Apartheid class suit going ahead
Thousands in the Eastern Cape have come forward as complainants in a multi-billion dollar class action lawsuit against some of South Africa’s top international firms, writes Asa Sokopo.
The firms, which include Mercedes-Benz (Daimler), IBM, General Motors and Ford, will soon be taken to task for their alleged role in aiding the apartheid regime.
Ten thousand people in the Eastern Cape and thousands more around the country have cleared their final hurdle in one of the biggest lawsuits in the country.
This has been followed by the US government’s call on Tuesday for the dismissal of an appeal by the firms.
Lead attorney John Ngcebetsha of Ngcebetsha Madlanga attorneys told the Daily Dispatch that this was due to a recent letter written by Justice Minister Jeff Radebe for the cases to be settled out of court.
In April, a landmark ruling in a United States court gave advocate Dumisa Ntsebeza and his legal team the right to sue multinational corporations that knowingly “aided and abetted” the apartheid government.
MBSA is accused of supplying apartheid forces with armoured Unimog military vehicles, which were used to suppress public meetings and marches in the country.
GM and Ford are also accused of “aiding and abetting torture … extrajudicial killing and apartheid”.
IBM is accused of providing technology used by the apartheid regime in displacing South Africans to Bantustans.
While Ngcebetsha said that it was impossible to give an exact figure on the lawsuit, it is expected to be worth billions of dollars.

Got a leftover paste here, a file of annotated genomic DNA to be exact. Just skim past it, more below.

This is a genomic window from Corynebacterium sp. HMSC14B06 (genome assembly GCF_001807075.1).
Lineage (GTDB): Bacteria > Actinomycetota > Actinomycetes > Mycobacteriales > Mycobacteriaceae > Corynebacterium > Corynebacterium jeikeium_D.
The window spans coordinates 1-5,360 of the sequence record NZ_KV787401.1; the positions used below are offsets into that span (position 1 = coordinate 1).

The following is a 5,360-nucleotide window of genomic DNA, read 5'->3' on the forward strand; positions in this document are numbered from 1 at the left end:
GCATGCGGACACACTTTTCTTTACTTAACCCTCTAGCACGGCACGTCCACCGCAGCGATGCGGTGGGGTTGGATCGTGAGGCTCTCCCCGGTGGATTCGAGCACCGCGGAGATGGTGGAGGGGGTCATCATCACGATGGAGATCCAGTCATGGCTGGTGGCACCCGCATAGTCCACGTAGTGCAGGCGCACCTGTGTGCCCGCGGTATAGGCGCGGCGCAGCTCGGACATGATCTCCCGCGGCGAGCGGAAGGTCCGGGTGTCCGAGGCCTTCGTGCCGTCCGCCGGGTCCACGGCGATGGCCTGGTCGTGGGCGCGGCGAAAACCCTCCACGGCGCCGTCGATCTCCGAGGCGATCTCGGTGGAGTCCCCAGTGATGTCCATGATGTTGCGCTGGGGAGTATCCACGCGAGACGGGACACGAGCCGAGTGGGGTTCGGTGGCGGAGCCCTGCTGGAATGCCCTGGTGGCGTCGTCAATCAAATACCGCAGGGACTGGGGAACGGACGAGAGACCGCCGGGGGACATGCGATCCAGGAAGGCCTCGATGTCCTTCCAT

Ngcebetsha also said that the Congress of South African Trade Unions (Cosatu), through its general secretary Zwelinzima Vavi, and the Council of Churches(SACC) have also showed their support.
MBSA spokesperson Madelaine van Wyk said that Daimler never cooperated with the South African security forces for the perpetuation of apartheid.
“At numerous times Daimler’s management publicly expressed its opposition to apartheid, including the head of MBSA at that time, Jürgen Schrempp, in the immediate presence of representatives of the apartheid regime.
In 1999, Nelson Mandela awarded Mr Schrempp South Africa’s highest civilian medal, the Order of Good Hope, in recognition of his involvement in South Africa,” she said.
The class action lawsuit was brought in 2001 by Ntsebeza, with University of Cape Town sociology professor Lungisile Ntsebeza as lead plaintiff, under America’s Alien Tort Statute, which allows foreigners to bring human rights claims in American courts.
Claims were initially dismissed in 2004 by US district judge John Sprizzo but the class action suit was reinstated on April 8, by Southern District of New York Judge Shira Scheindlin.
The case will be heard on January 6.